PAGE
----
Yehouda Chaki was born in Athens in 1938, lived in Tel Aviv from 1945 until 1960, and then emigrated to Montreal, Canada in 1962 where he continues to live and work. From 1967 until 1989, Chaki was head of Painting and Drawing, Department of Fine Arts, at the Saidye Bronfman Centre. Presently, he still acts as an artistic advisor for the centre.
Chaki was educated both in Tel Aviv and at the École des Beaux Arts, Paris. He began exhibiting in group exhibitions in 1959, and solo exhibitions in 1962. Chaki is represented in collections around the world, and the subject of “Chaki: A Language of Passion”, published by Buschlen Mowatt Fine Arts, Vancouver, 1994.
The essence of Chaki’s work has been described as a collision of the outside world with the artist’s innermost visceral perceptions. His most recent work: landscapes and still-life’s, are created by selecting and assembling commonly known elements of nature so as to present us with a newly ordered vision of the world. Although no element in his artworks can be traced to actual places and plants, he presents us with a believable reality yet entirely of his own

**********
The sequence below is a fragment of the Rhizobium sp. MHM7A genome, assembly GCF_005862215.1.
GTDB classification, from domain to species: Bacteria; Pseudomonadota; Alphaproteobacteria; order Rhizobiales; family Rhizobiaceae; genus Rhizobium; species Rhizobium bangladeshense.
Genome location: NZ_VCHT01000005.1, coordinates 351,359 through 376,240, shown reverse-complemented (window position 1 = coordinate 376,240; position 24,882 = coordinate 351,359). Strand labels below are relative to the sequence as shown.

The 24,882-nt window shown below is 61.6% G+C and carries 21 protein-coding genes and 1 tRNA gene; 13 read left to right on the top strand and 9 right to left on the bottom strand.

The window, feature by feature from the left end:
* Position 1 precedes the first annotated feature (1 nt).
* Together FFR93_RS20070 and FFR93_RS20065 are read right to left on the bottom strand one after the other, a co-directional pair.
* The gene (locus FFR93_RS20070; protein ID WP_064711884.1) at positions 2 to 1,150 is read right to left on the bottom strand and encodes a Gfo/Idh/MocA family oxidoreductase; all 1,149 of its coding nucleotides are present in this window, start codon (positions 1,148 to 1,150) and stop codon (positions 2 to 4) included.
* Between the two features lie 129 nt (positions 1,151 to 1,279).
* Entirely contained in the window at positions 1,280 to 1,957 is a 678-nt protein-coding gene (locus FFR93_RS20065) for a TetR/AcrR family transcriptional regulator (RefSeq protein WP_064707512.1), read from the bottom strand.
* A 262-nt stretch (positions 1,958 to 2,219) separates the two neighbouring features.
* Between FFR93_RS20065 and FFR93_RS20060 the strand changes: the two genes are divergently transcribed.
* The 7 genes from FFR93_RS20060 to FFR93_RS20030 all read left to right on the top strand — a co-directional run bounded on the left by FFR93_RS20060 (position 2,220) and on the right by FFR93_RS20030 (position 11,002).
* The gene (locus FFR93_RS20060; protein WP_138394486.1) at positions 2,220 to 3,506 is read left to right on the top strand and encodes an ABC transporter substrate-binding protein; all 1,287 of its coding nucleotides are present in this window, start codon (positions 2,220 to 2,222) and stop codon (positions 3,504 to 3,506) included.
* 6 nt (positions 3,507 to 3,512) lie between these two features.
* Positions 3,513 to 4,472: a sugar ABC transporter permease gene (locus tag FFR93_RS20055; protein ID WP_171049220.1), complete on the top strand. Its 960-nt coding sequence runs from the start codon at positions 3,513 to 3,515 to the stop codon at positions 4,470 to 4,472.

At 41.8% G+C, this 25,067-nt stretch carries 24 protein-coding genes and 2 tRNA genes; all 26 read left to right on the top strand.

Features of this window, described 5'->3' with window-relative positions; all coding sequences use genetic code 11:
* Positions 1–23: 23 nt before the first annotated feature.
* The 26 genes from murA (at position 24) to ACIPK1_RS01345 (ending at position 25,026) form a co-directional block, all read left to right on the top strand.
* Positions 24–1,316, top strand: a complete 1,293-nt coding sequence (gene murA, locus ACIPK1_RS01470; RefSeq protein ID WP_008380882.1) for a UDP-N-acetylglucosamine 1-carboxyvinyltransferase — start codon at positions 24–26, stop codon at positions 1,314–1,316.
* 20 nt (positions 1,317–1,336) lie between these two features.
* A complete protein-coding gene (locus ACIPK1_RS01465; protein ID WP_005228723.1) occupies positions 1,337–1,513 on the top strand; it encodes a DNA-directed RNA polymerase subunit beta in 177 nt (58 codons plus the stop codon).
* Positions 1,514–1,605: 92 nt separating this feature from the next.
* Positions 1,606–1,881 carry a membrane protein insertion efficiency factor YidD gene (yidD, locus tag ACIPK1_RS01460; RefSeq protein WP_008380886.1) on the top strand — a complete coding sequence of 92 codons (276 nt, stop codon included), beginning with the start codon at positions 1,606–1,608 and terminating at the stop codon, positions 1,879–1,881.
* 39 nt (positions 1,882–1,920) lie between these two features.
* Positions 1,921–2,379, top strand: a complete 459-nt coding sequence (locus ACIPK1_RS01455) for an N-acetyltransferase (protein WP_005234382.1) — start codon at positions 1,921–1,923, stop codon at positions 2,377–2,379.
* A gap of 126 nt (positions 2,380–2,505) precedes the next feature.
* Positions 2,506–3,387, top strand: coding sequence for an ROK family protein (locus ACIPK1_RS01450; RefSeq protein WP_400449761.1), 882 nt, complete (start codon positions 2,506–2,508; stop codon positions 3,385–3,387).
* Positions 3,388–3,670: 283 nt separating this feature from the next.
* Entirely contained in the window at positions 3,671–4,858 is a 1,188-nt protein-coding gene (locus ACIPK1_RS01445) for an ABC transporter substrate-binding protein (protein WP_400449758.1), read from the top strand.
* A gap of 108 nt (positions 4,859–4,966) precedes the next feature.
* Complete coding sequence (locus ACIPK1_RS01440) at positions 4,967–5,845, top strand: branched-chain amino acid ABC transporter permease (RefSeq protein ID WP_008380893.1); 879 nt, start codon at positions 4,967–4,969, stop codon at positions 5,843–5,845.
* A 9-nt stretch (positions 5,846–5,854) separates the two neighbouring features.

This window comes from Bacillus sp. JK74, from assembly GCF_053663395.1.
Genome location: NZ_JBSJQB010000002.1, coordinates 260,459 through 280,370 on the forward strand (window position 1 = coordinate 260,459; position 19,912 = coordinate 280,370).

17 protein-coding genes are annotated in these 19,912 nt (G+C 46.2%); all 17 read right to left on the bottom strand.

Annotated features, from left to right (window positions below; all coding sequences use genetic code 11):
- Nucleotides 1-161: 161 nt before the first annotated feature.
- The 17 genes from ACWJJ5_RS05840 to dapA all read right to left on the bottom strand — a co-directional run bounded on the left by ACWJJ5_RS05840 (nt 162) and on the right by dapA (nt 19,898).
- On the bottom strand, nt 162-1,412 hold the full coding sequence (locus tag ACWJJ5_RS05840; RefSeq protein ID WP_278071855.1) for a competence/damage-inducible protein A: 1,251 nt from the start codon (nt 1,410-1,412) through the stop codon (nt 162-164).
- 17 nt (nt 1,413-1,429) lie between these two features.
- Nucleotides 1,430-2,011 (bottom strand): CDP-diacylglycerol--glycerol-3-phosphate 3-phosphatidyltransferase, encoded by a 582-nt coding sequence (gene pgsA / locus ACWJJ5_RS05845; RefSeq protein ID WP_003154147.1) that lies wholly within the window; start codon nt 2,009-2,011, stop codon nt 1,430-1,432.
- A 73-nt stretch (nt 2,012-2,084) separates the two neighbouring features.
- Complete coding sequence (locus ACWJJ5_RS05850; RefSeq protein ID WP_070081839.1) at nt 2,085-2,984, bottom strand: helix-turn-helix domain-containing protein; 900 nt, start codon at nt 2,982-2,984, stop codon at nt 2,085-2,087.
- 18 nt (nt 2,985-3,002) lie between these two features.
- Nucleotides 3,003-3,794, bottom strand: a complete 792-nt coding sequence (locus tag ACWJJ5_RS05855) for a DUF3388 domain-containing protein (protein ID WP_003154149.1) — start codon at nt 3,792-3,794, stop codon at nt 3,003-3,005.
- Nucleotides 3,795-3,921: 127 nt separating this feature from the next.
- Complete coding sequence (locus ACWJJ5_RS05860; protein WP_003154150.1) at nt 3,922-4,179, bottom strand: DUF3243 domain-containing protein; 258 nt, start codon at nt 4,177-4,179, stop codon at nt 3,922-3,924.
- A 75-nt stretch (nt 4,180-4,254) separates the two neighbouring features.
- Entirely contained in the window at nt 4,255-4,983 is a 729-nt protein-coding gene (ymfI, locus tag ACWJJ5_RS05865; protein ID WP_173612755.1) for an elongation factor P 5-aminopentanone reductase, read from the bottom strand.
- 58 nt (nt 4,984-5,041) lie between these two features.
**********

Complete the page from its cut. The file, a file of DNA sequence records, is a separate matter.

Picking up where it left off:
making. The essence of the painting is to be found in their execution. Shapes are defined by forceful lines or clashes of colour, distance is conveyed by subtle shadings contrasting with brutal overlaps, light and mood proceed from chromatic interplays laced with telling brushwork.
Emotion and reason coexist and complement each other in these works. Reason being the product of Chaki’s extraordinary drawing skill, emotion guiding his sense of colour. When read in depth, a landscape done by Chaki leaves us with substantial intellectual pleasure and vast emotional enrichment.
Excerpts from “Introduction”, “Chaki: A Language of Passion”, by Leo Rosshandler, IAAC.